Do I need to remove both ends of the green bean?
The general rule is to remove just the stem end, but if you’re looking for consistency or the other end looks bad then just cut both of them off. This is a great time to get your kitchen scissors out.
Traditional Thanksgiving Dinner – Classic Green Bean Casserole
Particularly for anyone over the age of 50, green bean casserole with French’s Fried Onions on top is a classic. It is very easy to make, preferably the day before so flavors mingle.
- 5 cups or cans of well-drained fresh or cut canned green beans. If using fresh, cut to a uniform length. If using canned, watch your salt content.
- 2 cans of Cream of Mushroom Soup
- 1 can of Cheddar Cheese Soup
- Milk (add for consistency – but be careful to not make your sauce too thin. Remember, using canned beans, they will release water when cooking)
- Shredded cheese
- Salt and Pepper
- French’s Fried Onions
Mix the soup together in a large bowl and fold in the beans and half the package of French’s Fried Onion. Add milk only as needed. At this point, you can make this recipe your own by adding a small amount of crushed garlic or a small smidge of horseradish to add a counterbalance to the fat and cream. You can also add if you like it hot, some red pepper flakes. Add sparingly tasting as you go to make sure you don’t overwhelm the dish, but provide an accent.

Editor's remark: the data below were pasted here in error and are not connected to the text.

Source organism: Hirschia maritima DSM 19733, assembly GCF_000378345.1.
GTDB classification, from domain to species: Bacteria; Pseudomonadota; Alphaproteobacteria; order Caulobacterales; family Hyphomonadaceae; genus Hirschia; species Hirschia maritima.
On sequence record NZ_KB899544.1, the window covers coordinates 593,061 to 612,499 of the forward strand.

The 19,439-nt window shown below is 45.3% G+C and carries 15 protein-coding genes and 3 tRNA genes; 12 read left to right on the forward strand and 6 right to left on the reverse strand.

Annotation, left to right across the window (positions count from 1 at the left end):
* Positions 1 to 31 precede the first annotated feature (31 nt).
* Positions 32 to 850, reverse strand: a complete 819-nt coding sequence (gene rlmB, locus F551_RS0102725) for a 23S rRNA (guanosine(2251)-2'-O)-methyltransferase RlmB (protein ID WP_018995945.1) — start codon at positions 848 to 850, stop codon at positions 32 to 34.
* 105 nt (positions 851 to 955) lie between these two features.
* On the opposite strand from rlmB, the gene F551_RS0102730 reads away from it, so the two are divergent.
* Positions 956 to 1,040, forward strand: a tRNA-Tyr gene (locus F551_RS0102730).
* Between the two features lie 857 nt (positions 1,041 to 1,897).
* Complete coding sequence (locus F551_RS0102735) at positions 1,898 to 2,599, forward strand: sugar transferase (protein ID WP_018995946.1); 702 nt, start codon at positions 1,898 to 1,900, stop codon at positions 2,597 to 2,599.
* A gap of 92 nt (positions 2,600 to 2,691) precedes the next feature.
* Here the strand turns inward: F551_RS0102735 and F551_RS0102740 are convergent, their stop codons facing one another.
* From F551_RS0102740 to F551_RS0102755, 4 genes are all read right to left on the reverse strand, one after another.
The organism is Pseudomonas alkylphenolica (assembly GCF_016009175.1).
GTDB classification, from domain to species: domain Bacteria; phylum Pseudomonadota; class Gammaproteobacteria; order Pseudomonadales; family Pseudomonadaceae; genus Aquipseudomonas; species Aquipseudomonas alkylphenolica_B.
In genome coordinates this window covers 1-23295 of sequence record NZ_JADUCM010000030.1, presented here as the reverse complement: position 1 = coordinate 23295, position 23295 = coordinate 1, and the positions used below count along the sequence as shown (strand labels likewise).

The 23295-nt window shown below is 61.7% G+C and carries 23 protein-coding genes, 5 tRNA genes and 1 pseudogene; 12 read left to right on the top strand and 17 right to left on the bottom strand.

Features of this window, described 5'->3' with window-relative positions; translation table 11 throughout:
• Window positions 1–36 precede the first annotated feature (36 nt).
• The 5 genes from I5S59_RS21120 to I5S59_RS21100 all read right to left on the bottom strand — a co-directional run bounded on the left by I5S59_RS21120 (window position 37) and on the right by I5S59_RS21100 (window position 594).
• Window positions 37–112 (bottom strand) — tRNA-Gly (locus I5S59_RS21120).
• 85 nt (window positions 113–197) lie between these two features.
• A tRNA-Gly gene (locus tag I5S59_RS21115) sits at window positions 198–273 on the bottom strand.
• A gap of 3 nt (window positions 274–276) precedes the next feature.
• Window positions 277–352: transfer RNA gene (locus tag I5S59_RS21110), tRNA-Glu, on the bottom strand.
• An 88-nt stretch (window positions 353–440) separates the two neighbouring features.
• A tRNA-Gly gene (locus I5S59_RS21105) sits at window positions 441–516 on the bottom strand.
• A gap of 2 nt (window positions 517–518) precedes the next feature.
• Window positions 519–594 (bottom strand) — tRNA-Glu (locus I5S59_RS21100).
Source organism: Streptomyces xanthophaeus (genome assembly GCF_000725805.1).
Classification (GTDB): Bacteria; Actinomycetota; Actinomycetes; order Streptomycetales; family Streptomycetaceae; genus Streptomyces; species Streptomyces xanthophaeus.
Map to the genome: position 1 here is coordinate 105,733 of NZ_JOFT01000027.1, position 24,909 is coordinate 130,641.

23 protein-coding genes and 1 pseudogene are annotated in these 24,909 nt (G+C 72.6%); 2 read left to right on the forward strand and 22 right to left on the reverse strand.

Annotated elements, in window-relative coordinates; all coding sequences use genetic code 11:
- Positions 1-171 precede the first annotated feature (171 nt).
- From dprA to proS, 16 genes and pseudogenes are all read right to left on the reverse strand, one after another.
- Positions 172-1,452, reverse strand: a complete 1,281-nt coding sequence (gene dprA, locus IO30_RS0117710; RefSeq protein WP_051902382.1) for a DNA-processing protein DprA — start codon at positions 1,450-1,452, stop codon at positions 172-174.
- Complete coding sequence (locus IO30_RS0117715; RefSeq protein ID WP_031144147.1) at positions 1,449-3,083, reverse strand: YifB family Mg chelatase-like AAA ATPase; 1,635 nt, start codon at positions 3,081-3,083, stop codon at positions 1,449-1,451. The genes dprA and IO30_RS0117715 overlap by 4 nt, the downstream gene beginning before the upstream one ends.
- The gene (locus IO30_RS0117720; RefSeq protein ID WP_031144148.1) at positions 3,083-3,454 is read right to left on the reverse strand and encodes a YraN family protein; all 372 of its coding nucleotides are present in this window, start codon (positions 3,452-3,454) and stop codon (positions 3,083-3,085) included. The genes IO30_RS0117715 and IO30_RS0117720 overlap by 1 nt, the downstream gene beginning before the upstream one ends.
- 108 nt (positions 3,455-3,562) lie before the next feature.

Let sit overnight in a tightly covered dish (the fats will absorb refrigerator tastes and smells). When you are ready to put your stuffing into the oven, put your beans into a serving dish, sprinkle with cheese and French’s Fried Onion, bake at 325 degrees until very warm, the cheese is melted and the soup bubbles around the edges.
Hint: Have extra cans of soup on hand just in case your beans need more.
A very simple version of this classic: